Stipp: So the bargain-hunters, the ones that look for something that's $1 selling for $0.50, for example, have traditionally done well for those who can execute it well.

Last question for you, Christine, I think that there are some broad expectations for what interest rates might do in the longer term and that Treasuries might not be the best place to be, but implementing it on a personal level, it depends more also on your personal situation, and what your time horizon is, instead of just where you think the broad market is going to go.

How would you swing some of those tactical moves depending on where you are in your life stage?

Benz: I think that's a really great point, Jason. So, if you are inclined to be tactical and you have a fairly short time horizon, so maybe this is money that you expect to need within the next five to 10 years to fund your living expenses, it seems like you'd want to shade any tactical bets to the conservative side.

So, if you're concerned about rising rates, then it would argue for shortening up your fixed-income portfolio, not steering money toward a bunch of corporate bonds. You might just want to keep it fairly high-quality but shorten it up.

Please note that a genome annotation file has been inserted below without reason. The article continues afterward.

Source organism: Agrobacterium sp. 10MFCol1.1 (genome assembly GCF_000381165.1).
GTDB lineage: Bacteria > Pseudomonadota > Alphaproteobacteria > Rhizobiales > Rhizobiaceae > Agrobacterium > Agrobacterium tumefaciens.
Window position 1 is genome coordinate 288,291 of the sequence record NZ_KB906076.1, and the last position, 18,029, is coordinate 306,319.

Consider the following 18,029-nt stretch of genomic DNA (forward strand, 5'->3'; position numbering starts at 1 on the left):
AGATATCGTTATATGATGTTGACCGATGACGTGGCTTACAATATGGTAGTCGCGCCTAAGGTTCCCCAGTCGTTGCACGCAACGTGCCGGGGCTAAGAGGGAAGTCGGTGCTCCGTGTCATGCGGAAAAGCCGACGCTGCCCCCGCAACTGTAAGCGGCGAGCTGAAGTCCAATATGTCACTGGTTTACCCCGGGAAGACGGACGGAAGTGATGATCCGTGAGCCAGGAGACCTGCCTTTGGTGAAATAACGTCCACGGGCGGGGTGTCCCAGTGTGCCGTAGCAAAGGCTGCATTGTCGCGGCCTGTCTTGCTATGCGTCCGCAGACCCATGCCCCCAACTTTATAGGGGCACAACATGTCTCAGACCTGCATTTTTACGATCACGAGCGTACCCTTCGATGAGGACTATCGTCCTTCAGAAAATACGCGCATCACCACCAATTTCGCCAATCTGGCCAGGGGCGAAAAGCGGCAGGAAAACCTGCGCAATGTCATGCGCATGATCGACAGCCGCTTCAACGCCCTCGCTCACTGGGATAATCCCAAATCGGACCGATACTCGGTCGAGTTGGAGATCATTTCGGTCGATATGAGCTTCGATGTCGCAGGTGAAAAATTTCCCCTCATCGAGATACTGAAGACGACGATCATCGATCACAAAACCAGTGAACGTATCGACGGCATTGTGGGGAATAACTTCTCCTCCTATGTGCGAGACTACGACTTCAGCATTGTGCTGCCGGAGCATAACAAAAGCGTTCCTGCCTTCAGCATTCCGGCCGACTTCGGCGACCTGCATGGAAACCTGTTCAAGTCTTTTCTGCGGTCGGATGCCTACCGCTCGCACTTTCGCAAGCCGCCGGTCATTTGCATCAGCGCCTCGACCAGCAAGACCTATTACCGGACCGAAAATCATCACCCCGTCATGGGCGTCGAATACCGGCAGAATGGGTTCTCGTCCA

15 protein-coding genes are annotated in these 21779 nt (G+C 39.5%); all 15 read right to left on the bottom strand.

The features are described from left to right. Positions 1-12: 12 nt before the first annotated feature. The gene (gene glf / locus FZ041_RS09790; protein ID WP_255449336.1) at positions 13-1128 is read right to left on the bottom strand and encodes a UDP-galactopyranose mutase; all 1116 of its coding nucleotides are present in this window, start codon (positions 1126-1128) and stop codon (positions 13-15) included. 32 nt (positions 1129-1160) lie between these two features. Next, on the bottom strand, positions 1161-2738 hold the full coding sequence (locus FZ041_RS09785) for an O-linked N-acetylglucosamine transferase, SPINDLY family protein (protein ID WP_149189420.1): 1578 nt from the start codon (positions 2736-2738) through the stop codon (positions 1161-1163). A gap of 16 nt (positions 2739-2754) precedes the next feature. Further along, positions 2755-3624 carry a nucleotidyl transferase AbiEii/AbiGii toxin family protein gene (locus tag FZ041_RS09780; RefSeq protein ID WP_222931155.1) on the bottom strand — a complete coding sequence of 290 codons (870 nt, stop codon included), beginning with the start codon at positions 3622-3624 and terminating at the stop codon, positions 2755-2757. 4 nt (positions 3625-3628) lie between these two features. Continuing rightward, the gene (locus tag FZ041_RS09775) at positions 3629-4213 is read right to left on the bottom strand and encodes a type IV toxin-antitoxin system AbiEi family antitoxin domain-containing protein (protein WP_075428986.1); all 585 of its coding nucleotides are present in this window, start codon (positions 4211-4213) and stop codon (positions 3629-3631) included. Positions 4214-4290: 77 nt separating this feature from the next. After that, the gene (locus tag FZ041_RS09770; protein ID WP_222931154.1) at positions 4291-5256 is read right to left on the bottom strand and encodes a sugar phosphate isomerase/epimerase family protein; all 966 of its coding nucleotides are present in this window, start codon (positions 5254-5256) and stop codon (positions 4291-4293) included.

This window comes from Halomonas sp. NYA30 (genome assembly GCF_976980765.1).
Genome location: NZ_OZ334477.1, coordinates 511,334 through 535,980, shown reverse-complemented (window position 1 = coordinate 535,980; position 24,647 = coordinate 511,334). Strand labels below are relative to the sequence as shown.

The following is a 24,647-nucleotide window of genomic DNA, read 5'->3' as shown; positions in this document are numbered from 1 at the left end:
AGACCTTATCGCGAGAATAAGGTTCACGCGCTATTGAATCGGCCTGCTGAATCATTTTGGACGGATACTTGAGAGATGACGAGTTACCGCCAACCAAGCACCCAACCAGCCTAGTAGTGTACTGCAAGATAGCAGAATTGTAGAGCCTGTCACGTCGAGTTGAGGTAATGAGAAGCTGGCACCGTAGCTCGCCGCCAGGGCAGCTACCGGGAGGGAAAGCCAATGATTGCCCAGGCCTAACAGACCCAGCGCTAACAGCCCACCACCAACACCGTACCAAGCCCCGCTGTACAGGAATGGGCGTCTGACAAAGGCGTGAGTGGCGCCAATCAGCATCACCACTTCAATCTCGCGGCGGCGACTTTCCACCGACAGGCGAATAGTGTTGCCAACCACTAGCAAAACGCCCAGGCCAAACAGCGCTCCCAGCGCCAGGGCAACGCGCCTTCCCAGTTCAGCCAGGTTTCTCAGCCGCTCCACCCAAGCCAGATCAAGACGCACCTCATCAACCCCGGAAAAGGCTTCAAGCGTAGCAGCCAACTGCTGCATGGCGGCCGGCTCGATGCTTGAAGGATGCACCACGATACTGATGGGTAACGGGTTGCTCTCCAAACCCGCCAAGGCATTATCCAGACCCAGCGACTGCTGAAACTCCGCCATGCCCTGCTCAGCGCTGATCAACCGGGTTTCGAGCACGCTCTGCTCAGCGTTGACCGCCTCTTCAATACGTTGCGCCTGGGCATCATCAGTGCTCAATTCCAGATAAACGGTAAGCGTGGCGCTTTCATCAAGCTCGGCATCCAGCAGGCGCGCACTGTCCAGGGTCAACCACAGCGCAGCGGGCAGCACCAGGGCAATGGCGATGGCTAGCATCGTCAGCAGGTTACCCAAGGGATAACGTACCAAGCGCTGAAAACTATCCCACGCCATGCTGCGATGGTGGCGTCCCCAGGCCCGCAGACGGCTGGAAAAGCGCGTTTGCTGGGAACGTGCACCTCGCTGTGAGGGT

If you have a longer time horizon and that bond portfolio isn't just ballast for you but also a partial total return engine, perhaps you could look to bulking up the credit-sensitive sectors of your portfolio, taking money off the table in Treasuries, keeping duration intermediate term or whatever, but definitely shading more toward corporate bonds, toward junk bonds, bank-loans, more credit-sensitive sectors.

So, I think that gauging who you are and what that bond component of your portfolio is trying to do for you is a key aspect of getting any tactical maneuvers right.

Stipp: So it sounds like the bottom line, especially with tactical, is that a lot of these things, even when managers are right, can take time to play out, and as we've even seen this year, managers can be wrong in the short term, and if you have that short-term time horizon you could get caught against a trend?

Benz: Exactly. So, you want to make sure that you have an appropriate time horizon in mind as well.

Stipp: Okay. Thanks, Christine for these tips on being more hands-on with your fixed-income portfolio.

Benz: Thank you, Jason.

Stipp: For Morningstar, I'm Jason Stipp. Thanks for watching.